Ignite Social Media , in Cary, NC, specializes in helping corporations use social media tools, sites and applications to increase their connection with customers and prospects.
Jeremy Griffin, Senior Copywriter with Ignite, was kind enough to answer a few questions regarding his professional background, thoughts on interactive media, and career advice.
What are some of your past positions and experience in this field?
I have been a creative writer since high school, and maintained my personal blog for several years in college and thereafter. I have also worked in Instructional Design and Online Education at UNC.
What was your major in college/educational background?
I hold a BFA in Creative Writing from UNC – Wilmington with a concentration in creative nonfiction.
How did you get your start in this industry?
I always had a close interest in social media, ever since the days of simple chat rooms on AOL and then on to Friendster and MySpace. I have always spent a lot of time on the internet, so it eventually dawned on me that I should probably try to get a job that would allow me to use that experience for good.
What is your definition of “interactive media”?
Interactive media is one of those ubiquitous terms that everyone seems to know but no one relaly knows how to define. But really, the term as I consider it encompasses any sort of media that can adapt to the user’s needs. That is to say, a website is interactive in that the user can control his own experience – how long he spends there, what information he takes from it, that sort of thing – whereas a billboard or a TV commerical is what it is, either you choose to look at it or you don’t.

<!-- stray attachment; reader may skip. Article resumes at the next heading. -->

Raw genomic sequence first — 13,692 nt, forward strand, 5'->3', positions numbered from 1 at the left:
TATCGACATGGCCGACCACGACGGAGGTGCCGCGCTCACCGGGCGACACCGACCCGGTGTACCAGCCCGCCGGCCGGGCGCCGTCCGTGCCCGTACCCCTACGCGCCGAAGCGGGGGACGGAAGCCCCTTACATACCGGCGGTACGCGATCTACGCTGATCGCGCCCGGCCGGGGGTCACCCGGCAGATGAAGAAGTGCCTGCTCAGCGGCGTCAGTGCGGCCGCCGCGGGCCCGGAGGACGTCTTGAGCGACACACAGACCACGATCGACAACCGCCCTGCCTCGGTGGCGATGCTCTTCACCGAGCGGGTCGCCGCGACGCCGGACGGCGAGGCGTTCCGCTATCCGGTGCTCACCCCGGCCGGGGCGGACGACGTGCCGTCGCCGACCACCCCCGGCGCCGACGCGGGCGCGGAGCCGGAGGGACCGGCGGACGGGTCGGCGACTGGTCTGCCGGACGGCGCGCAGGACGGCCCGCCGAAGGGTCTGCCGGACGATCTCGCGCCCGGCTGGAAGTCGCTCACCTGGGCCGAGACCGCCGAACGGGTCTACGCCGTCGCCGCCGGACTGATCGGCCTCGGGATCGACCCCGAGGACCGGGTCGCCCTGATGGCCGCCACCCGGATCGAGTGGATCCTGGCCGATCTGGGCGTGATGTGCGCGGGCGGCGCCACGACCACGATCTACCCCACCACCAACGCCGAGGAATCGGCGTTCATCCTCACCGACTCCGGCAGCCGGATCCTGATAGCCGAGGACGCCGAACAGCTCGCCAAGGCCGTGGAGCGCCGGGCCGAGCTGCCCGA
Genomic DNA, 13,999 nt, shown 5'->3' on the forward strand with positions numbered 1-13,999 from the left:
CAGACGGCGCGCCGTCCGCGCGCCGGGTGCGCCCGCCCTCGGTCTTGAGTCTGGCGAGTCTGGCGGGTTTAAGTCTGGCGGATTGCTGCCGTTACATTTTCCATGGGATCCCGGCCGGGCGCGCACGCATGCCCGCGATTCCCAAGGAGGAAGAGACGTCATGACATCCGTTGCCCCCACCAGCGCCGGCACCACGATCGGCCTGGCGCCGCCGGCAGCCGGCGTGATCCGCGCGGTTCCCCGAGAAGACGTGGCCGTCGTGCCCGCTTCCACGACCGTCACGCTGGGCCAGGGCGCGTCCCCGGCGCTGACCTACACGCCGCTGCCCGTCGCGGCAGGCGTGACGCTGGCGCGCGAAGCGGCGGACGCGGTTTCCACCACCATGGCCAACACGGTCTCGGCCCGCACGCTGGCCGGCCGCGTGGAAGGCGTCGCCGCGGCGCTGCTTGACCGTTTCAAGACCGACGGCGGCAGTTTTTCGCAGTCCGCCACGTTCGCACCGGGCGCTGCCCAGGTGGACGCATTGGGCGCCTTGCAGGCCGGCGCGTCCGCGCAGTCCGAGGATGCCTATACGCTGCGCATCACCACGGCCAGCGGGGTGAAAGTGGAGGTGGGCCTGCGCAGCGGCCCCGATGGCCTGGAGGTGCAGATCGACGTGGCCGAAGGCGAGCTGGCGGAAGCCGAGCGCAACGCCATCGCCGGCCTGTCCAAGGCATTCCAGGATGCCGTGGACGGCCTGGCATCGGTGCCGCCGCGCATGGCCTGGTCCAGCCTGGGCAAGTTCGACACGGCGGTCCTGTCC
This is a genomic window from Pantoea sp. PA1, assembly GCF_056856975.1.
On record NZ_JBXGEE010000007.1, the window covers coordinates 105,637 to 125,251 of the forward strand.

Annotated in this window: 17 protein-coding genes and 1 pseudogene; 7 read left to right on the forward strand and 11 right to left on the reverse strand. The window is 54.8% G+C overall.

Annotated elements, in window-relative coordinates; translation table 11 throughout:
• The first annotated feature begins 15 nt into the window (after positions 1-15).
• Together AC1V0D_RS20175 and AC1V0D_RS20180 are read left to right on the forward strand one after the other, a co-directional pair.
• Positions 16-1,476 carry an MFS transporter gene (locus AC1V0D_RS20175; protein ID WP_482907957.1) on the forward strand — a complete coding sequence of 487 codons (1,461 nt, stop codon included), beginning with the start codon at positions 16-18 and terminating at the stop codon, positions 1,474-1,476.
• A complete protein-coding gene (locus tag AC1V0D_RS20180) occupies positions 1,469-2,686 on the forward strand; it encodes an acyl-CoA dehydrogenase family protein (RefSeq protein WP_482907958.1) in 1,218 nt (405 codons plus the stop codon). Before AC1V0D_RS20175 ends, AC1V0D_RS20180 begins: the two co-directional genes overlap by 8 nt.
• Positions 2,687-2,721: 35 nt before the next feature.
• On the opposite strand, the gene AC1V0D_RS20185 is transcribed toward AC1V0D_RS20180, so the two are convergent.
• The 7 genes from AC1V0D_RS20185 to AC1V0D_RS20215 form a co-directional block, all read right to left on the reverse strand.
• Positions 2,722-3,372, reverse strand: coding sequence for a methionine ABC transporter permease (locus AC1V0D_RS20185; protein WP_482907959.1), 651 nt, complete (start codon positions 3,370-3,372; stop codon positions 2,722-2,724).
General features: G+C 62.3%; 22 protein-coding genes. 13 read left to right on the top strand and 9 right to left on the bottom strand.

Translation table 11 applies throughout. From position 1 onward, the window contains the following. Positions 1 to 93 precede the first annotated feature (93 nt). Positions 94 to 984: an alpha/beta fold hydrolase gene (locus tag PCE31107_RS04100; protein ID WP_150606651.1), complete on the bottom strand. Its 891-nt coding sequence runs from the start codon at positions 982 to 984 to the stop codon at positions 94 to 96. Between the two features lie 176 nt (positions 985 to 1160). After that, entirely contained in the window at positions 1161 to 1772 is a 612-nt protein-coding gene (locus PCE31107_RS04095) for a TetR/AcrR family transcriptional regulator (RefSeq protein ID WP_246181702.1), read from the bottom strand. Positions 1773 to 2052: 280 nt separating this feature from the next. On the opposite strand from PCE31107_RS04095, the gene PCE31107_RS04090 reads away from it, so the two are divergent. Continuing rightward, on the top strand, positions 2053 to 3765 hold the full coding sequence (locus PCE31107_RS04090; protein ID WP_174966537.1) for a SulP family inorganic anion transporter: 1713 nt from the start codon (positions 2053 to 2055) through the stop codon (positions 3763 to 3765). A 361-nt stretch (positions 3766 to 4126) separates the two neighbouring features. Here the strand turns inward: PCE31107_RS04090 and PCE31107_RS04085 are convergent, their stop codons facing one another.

How is interactive media used at Ignite Social Media?
Everything we do can be considered interactive media. I’d be so bold as to say we’ve taken a step farther and honed in on the “interactive” aspect more so than the “media” part, though. That’s one of the things that makes social media so important. People can be intimidated and put off by the idea of “media” sometimes, but if you give them tools and better ways to communicate, that fear goes away.
What technology (e.g. Flash, blogs, Final Cut) is utilized most to facilitate the interactive needs of your clients?
Our Director of Technology, Gene Smith, is notorious for his dry sarcasm, his love of the show LOST, and his ability to make anything happen that needs to. His answer to any hypothetical situation is always, “Sure, we can do that.” So there are a variety of tools we might need to use to get the client what they need. Our Multimedia Specialist, Kailee Brown, builds a lot of widgets and badges, so she uses Flash and Photoshop, amongst other programs. Personally, I use anything from WordPress to Twitter to email to write. So I guess the answer here is really “yes, we use all of it.”
What are some of the job roles within Ignite Social Media (e.g. project manager, designer)?
We work a little differently than a lot of agencies who specialize in broader areas of marketing or advertising. Our team works more laterally than compartmentally, as we all have such specific skill sets in which we specialize. I kind of like to think of us as a superhero team, and that we all have our own powers, but really work best as a unit. But yes, we still have project managers, copywriters, account managers, community engagement specialists, a SEO strategist, and some guy named Welch who I have no idea what he does, but he is apparently very good at it. We also have interns who do more than just make coffee, because I have to do that myself sometimes.
What types of skills and experiences do you look for in new hires?